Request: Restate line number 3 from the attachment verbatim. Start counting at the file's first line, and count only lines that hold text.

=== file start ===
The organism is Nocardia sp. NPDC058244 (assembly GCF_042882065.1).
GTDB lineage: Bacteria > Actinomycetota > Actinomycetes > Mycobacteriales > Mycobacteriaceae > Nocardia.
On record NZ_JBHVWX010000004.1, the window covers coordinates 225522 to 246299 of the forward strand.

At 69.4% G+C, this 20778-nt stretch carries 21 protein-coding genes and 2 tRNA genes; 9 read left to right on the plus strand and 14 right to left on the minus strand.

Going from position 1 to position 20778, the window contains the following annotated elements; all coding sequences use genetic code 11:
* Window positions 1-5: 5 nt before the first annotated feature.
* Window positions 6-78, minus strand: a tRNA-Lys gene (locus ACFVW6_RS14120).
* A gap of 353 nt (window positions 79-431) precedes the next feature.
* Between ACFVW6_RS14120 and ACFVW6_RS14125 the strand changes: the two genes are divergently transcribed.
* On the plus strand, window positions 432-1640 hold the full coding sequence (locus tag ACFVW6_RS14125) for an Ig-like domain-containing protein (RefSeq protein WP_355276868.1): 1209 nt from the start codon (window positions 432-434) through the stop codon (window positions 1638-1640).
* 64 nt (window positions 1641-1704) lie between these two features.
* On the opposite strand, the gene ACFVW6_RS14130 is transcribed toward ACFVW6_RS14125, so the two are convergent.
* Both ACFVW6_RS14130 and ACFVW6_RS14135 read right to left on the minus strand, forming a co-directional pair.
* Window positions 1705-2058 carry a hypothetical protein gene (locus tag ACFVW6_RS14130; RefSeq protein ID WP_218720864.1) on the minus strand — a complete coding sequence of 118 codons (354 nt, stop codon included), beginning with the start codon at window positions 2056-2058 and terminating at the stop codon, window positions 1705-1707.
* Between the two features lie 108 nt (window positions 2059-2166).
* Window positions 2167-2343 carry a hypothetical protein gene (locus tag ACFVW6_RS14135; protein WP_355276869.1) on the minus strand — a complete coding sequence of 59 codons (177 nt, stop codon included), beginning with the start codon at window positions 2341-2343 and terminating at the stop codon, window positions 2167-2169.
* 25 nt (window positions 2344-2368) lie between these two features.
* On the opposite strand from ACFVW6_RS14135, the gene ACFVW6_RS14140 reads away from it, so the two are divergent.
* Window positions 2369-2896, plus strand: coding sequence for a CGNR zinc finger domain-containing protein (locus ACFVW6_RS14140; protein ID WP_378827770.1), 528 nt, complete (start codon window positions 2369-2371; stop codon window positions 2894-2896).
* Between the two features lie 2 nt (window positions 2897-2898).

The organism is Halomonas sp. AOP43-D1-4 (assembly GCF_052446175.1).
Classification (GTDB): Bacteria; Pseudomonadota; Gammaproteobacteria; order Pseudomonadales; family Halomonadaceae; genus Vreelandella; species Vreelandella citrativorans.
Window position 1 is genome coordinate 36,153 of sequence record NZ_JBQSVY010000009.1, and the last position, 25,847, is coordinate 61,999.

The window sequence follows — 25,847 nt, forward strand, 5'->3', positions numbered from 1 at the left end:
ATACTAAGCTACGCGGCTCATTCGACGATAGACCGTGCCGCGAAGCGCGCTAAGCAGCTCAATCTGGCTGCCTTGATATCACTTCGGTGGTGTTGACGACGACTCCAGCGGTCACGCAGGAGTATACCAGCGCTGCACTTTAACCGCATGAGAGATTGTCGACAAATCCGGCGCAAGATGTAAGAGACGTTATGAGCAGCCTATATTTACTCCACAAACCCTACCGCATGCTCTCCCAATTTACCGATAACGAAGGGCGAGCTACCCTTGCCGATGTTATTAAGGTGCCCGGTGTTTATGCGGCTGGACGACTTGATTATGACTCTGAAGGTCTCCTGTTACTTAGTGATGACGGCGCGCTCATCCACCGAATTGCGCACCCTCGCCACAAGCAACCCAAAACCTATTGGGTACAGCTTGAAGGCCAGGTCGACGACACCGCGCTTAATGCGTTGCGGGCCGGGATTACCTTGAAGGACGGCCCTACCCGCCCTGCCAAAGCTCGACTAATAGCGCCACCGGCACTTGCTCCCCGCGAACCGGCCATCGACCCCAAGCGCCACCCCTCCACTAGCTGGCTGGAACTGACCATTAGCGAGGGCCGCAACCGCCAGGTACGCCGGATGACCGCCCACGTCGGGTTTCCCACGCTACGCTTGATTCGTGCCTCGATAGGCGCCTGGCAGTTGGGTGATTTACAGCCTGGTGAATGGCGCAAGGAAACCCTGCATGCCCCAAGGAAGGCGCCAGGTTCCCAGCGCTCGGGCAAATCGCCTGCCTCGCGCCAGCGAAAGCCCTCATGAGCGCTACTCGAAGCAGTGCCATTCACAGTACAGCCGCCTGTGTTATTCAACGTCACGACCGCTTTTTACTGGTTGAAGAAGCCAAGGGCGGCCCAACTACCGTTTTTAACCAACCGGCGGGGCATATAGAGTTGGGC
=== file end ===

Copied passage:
On record NZ_JBHVWX010000004.1, the window covers coordinates 225522 to 246299 of the forward strand.